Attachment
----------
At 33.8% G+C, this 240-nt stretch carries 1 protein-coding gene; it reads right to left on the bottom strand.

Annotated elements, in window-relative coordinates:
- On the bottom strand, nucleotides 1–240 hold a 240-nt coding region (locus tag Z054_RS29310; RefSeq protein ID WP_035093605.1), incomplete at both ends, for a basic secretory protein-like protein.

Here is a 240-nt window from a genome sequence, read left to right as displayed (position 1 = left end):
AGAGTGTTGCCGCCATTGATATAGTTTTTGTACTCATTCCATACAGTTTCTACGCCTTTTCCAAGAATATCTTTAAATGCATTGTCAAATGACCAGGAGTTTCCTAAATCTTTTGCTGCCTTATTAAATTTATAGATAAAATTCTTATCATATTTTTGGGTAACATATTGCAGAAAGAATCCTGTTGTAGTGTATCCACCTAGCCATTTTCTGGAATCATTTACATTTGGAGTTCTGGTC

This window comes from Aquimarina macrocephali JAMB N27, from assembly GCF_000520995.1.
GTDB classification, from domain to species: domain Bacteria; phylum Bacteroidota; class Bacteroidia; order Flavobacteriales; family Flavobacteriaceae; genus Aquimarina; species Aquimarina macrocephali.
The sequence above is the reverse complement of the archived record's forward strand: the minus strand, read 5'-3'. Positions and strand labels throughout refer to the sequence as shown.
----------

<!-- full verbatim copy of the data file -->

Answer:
At 33.8% G+C, this 240-nt stretch carries 1 protein-coding gene; it reads right to left on the bottom strand.

Annotated elements, in window-relative coordinates:
- On the bottom strand, nucleotides 1–240 hold a 240-nt coding region (locus tag Z054_RS29310; RefSeq protein ID WP_035093605.1), incomplete at both ends, for a basic secretory protein-like protein.

Here is a 240-nt window from a genome sequence, read left to right as displayed (position 1 = left end):
AGAGTGTTGCCGCCATTGATATAGTTTTTGTACTCATTCCATACAGTTTCTACGCCTTTTCCAAGAATATCTTTAAATGCATTGTCAAATGACCAGGAGTTTCCTAAATCTTTTGCTGCCTTATTAAATTTATAGATAAAATTCTTATCATATTTTTGGGTAACATATTGCAGAAAGAATCCTGTTGTAGTGTATCCACCTAGCCATTTTCTGGAATCATTTACATTTGGAGTTCTGGTC

This window comes from Aquimarina macrocephali JAMB N27, from assembly GCF_000520995.1.
GTDB classification, from domain to species: domain Bacteria; phylum Bacteroidota; class Bacteroidia; order Flavobacteriales; family Flavobacteriaceae; genus Aquimarina; species Aquimarina macrocephali.
The sequence above is the reverse complement of the archived record's forward strand: the minus strand, read 5'-3'. Positions and strand labels throughout refer to the sequence as shown.